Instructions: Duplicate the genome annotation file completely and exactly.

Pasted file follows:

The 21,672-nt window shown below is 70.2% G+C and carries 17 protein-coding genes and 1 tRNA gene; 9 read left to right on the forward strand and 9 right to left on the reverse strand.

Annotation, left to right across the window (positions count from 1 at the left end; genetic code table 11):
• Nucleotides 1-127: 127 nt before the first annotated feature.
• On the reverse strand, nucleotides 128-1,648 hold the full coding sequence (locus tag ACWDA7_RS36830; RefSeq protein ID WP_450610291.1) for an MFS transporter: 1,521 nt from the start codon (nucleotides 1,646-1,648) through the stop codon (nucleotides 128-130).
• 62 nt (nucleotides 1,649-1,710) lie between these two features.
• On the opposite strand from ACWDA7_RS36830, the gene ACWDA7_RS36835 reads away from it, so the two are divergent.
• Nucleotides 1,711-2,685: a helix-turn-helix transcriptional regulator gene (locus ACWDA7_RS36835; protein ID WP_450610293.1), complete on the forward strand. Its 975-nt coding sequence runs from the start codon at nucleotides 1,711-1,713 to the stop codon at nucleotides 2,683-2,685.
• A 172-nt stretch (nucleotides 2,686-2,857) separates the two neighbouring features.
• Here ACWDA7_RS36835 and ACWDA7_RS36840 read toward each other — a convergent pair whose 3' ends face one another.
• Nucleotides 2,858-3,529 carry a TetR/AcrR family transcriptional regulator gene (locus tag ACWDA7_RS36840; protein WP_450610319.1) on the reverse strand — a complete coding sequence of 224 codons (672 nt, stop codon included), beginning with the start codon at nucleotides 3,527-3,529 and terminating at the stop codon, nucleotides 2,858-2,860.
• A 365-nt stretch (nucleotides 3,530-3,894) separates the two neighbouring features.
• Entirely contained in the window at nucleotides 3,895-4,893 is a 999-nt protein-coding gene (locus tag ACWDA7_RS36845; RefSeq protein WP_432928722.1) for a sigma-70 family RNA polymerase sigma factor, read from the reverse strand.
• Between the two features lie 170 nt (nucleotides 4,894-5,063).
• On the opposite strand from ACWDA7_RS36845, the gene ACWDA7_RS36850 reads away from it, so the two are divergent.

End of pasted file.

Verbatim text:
The 21,672-nt window shown below is 70.2% G+C and carries 17 protein-coding genes and 1 tRNA gene; 9 read left to right on the forward strand and 9 right to left on the reverse strand.

Annotation, left to right across the window (positions count from 1 at the left end; genetic code table 11):
• Nucleotides 1-127: 127 nt before the first annotated feature.
• On the reverse strand, nucleotides 128-1,648 hold the full coding sequence (locus tag ACWDA7_RS36830; RefSeq protein ID WP_450610291.1) for an MFS transporter: 1,521 nt from the start codon (nucleotides 1,646-1,648) through the stop codon (nucleotides 128-130).
• 62 nt (nucleotides 1,649-1,710) lie between these two features.
• On the opposite strand from ACWDA7_RS36830, the gene ACWDA7_RS36835 reads away from it, so the two are divergent.
• Nucleotides 1,711-2,685: a helix-turn-helix transcriptional regulator gene (locus ACWDA7_RS36835; protein ID WP_450610293.1), complete on the forward strand. Its 975-nt coding sequence runs from the start codon at nucleotides 1,711-1,713 to the stop codon at nucleotides 2,683-2,685.
• A 172-nt stretch (nucleotides 2,686-2,857) separates the two neighbouring features.
• Here ACWDA7_RS36835 and ACWDA7_RS36840 read toward each other — a convergent pair whose 3' ends face one another.
• Nucleotides 2,858-3,529 carry a TetR/AcrR family transcriptional regulator gene (locus tag ACWDA7_RS36840; protein WP_450610319.1) on the reverse strand — a complete coding sequence of 224 codons (672 nt, stop codon included), beginning with the start codon at nucleotides 3,527-3,529 and terminating at the stop codon, nucleotides 2,858-2,860.
• A 365-nt stretch (nucleotides 3,530-3,894) separates the two neighbouring features.
• Entirely contained in the window at nucleotides 3,895-4,893 is a 999-nt protein-coding gene (locus tag ACWDA7_RS36845; RefSeq protein WP_432928722.1) for a sigma-70 family RNA polymerase sigma factor, read from the reverse strand.
• Between the two features lie 170 nt (nucleotides 4,894-5,063).
• On the opposite strand from ACWDA7_RS36845, the gene ACWDA7_RS36850 reads away from it, so the two are divergent.